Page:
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Mike Huckabee stands next to President Bush at a Republican rally in Arkansas in 2002. Huckabee has since lost more than 100 pounds.
Read about Mike Huckabee's political career and his prospects as a presidential candidate.
Here are some things you may not know about Republican presidential candidate Mike Huckabee. On the campaign trail, he often wakes before dawn to take long runs by himself. He always carries protein bars. And no matter how many airports he sees, you'll never catch him eating fast food.
All of this is a must for Huckabee if he doesn't want to return to his former self. Five years ago, Huckabee weighed in at 300 pounds. But in his final term as governor of Arkansas, he made a life-changing decision to diet, shedding more than 100 pounds.
Spurred by Humiliation
Huckabee grew up in Arkansas, a state proud of many things, including its fried food. And for a long time, the governor indulged as much as anyone.
In early 2003, Huckabee was about to start a cabinet meeting and went to take his seat at the head of the table. More than 50 top state officials witnessed as Huckabee broke the chair.
"I found myself sprawled out on the floor," Huckabee says. "It was terribly humiliating."
The other cabinet members didn't know what to do.
"Some of them wanted to laugh," Huckabee recalls. "But I think they thought, if I do, I'll get fired today.'"
"It was a very embarrassing moment, and one of those kinds of things people who are very overweight experience ... people looking at you when you get on an airline and give you that, 'Gee, I hope you're not sitting by me' look," he says. "It happens all the time."
Huckabee says he knew he had a problem. He had a history of yo-yo dieting — with all the ups and downs in weight that it entails. He had resigned himself to the fact that he was "just destined to be a great big guy."
And that he was: His scale didn't read past 280 pounds, but Huckabee says he easily weighed more. "Probably 300 was a safe bet," he says.
Around the same time he broke the chair, his doctor told him he had type-2 diabetes and that the disease could kill him. It was time for a change.
Huckabee invited Dr. Phillip Kern to the governor's mansion. Kern is a professor of medicine and an endocrinologist at the University of Arkansas, and he runs a program for obese people. Kern admitted recently that he was a little uncomfortable taking on such a high-profile patient.
"The fear, I guess, would be that every news outlet in Arkansas certainly would be hyping the fact that Gov. Huckabee lost weight on the University of Arkansas medical sciences weight-loss program," Kern recalls. "He drops 50 pounds and gains it back just as quickly, and everyone is like, 'Oh, that program stinks.'"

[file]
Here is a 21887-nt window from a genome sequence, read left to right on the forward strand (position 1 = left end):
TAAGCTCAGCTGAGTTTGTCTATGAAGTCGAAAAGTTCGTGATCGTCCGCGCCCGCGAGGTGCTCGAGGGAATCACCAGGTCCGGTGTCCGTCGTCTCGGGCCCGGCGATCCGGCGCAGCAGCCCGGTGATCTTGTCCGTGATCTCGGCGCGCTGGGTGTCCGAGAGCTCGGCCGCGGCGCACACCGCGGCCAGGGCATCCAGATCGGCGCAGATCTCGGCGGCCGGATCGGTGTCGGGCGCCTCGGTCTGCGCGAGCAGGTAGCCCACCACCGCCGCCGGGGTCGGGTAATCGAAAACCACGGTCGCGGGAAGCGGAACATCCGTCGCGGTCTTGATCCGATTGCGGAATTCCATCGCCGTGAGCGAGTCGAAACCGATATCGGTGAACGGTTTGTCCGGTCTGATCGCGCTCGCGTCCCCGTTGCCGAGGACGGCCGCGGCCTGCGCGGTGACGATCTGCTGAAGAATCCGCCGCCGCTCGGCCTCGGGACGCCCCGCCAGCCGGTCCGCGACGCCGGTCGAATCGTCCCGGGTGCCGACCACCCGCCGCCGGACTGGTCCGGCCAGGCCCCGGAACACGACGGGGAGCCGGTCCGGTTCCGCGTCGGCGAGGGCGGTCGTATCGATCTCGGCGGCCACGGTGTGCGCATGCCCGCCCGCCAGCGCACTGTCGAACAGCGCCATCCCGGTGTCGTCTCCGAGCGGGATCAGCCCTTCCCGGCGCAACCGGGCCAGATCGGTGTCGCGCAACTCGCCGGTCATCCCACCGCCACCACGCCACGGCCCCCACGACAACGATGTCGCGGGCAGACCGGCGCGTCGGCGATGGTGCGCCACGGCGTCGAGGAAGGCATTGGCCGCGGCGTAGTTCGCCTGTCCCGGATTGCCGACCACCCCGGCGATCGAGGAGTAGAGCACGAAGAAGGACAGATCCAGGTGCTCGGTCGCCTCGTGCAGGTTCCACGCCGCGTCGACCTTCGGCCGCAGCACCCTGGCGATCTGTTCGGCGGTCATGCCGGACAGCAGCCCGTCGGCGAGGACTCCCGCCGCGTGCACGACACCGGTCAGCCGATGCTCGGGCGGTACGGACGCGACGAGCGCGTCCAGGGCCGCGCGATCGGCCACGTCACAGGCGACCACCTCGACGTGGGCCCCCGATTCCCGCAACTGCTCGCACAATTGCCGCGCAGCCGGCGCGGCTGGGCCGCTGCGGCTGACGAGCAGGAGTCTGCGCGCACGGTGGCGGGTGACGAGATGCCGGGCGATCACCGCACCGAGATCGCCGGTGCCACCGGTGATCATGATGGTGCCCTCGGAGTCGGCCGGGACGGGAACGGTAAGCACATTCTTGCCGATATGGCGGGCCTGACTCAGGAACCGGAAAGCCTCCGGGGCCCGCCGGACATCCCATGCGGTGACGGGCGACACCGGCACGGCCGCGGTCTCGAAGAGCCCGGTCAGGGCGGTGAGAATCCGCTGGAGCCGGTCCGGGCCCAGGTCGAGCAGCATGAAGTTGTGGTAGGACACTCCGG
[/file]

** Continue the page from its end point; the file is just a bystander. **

Still, Kern took Huckabee as his patient and laid out his program, which involves special protein shakes that wean you off food. Much of what you do eat consists of vegetables. And you have to exercise.
Kern said Huckabee was an eager student. He told the doctor that the property around the governor's mansion had great areas to walk. Kern encouraged the idea, suggesting that, after a while, the governor "could pick up the pace a little" — maybe even run a race.
"When I started talking 5Ks," Kern says, "he thought I was crazy."
A Changed Man
Turns out, Huckabee became obsessed. He drank the shakes. He said no to the fried food. He walked, he started running and training, and in 2005, he completed the Little Rock Marathon in less than five hours.
Everyone straight up to President Bush noticed the smaller governor. At one event in Little Rock, the president addressed Huckabee as "Skinny."
"I got off the airplane," Bush said, "I wasn't sure who I was looking at."
Huckabee says his weight loss redefined him. As a 300-pound man, he says, he would walk into a room and immediately tell a joke about being fat — to get people to laugh with him, not at him. Now, he says, things are different.
"Walking into a room and not having to fend off those, 'Golly gee, this guy is really terribly out of shape. He doesn't look like a person I'd want to vote for,'" he says. "I don't have to overcome that like I did in the past."
Nowadays when Huckabee chats with voters, he is obviously comfortable in his own skin. And Huckabee says he has never had so much energy. Before, climbing the steps at the state capitol would leave him panting as he talked to reporters. Now, Huckabee likes to strap on his bass guitar on the campaign trail and jam with his band, Capitol Offense.
'I'm Ready to Go to the Finish Line'
Whether Huckabee's success in becoming fit can help him succeed in becoming president is a big question. He's not one of the Republican frontrunners.
But Huckabee says his battle with obesity has given him a special ability to connect with people struggling with their own weight or a disease. Those kinds of personal connections can be important in states like Iowa, where voters value face time. And Huckabee has been running a surprising second there.
Huckabee talks often of weight loss and fitness. In fact, he weaves it into all kinds of subjects: health care, national security and why he thinks he still has a chance to be president — despite other candidates who are better-financed and ahead in the polls.
"I say, 'Look, this is a 26.2-mile race, and the fact that someone is ahead of me at mile seven doesn't mean a whole lot," he says. "By mile 14, they may be laying on the ground, grabbing their cramping calf muscle, and I'm blowing past them, because I'm trained for this. I'm ready to go to the finish line."